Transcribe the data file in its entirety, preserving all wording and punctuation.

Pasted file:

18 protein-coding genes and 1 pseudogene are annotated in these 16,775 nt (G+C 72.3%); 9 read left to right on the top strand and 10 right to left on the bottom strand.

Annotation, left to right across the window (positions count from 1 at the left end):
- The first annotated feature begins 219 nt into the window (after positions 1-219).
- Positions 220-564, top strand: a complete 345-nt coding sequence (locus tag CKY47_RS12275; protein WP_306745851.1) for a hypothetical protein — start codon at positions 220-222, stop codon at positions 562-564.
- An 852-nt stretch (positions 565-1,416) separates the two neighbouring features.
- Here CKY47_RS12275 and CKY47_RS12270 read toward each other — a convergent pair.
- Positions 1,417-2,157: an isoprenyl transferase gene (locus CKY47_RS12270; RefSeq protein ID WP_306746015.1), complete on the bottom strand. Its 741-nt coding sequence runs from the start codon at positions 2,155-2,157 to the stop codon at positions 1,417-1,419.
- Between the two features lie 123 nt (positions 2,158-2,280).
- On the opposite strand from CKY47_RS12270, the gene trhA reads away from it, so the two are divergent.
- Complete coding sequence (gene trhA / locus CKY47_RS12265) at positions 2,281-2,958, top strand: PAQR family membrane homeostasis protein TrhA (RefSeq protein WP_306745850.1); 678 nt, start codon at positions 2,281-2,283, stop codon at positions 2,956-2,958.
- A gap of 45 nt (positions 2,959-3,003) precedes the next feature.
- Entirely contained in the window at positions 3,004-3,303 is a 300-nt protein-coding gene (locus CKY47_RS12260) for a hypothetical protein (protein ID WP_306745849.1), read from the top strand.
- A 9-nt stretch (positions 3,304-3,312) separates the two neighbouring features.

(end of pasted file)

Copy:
18 protein-coding genes and 1 pseudogene are annotated in these 16,775 nt (G+C 72.3%); 9 read left to right on the top strand and 10 right to left on the bottom strand.

Annotation, left to right across the window (positions count from 1 at the left end):
- The first annotated feature begins 219 nt into the window (after positions 1-219).
- Positions 220-564, top strand: a complete 345-nt coding sequence (locus tag CKY47_RS12275; protein WP_306745851.1) for a hypothetical protein — start codon at positions 220-222, stop codon at positions 562-564.
- An 852-nt stretch (positions 565-1,416) separates the two neighbouring features.
- Here CKY47_RS12275 and CKY47_RS12270 read toward each other — a convergent pair.
- Positions 1,417-2,157: an isoprenyl transferase gene (locus CKY47_RS12270; RefSeq protein ID WP_306746015.1), complete on the bottom strand. Its 741-nt coding sequence runs from the start codon at positions 2,155-2,157 to the stop codon at positions 1,417-1,419.
- Between the two features lie 123 nt (positions 2,158-2,280).
- On the opposite strand from CKY47_RS12270, the gene trhA reads away from it, so the two are divergent.
- Complete coding sequence (gene trhA / locus CKY47_RS12265) at positions 2,281-2,958, top strand: PAQR family membrane homeostasis protein TrhA (RefSeq protein WP_306745850.1); 678 nt, start codon at positions 2,281-2,283, stop codon at positions 2,956-2,958.
- A gap of 45 nt (positions 2,959-3,003) precedes the next feature.
- Entirely contained in the window at positions 3,004-3,303 is a 300-nt protein-coding gene (locus CKY47_RS12260) for a hypothetical protein (protein ID WP_306745849.1), read from the top strand.
- A 9-nt stretch (positions 3,304-3,312) separates the two neighbouring features.